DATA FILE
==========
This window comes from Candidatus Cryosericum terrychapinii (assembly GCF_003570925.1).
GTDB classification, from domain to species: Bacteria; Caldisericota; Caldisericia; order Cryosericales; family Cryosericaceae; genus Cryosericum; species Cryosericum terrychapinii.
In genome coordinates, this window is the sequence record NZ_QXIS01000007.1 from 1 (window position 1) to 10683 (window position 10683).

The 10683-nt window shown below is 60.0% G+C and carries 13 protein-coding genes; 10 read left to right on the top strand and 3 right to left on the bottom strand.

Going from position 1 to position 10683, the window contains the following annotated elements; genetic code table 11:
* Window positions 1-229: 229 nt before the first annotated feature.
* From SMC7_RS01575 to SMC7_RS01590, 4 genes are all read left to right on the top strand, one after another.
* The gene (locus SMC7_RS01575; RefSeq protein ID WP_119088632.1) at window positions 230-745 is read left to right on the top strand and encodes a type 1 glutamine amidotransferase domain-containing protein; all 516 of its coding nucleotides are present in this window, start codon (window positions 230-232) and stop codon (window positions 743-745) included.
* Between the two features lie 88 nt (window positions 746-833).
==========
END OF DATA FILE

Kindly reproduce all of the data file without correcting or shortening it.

This window comes from Candidatus Cryosericum terrychapinii (assembly GCF_003570925.1).
GTDB classification, from domain to species: Bacteria; Caldisericota; Caldisericia; order Cryosericales; family Cryosericaceae; genus Cryosericum; species Cryosericum terrychapinii.
In genome coordinates, this window is the sequence record NZ_QXIS01000007.1 from 1 (window position 1) to 10683 (window position 10683).

The 10683-nt window shown below is 60.0% G+C and carries 13 protein-coding genes; 10 read left to right on the top strand and 3 right to left on the bottom strand.

Going from position 1 to position 10683, the window contains the following annotated elements; genetic code table 11:
* Window positions 1-229: 229 nt before the first annotated feature.
* From SMC7_RS01575 to SMC7_RS01590, 4 genes are all read left to right on the top strand, one after another.
* The gene (locus SMC7_RS01575; RefSeq protein ID WP_119088632.1) at window positions 230-745 is read left to right on the top strand and encodes a type 1 glutamine amidotransferase domain-containing protein; all 516 of its coding nucleotides are present in this window, start codon (window positions 230-232) and stop codon (window positions 743-745) included.
* Between the two features lie 88 nt (window positions 746-833).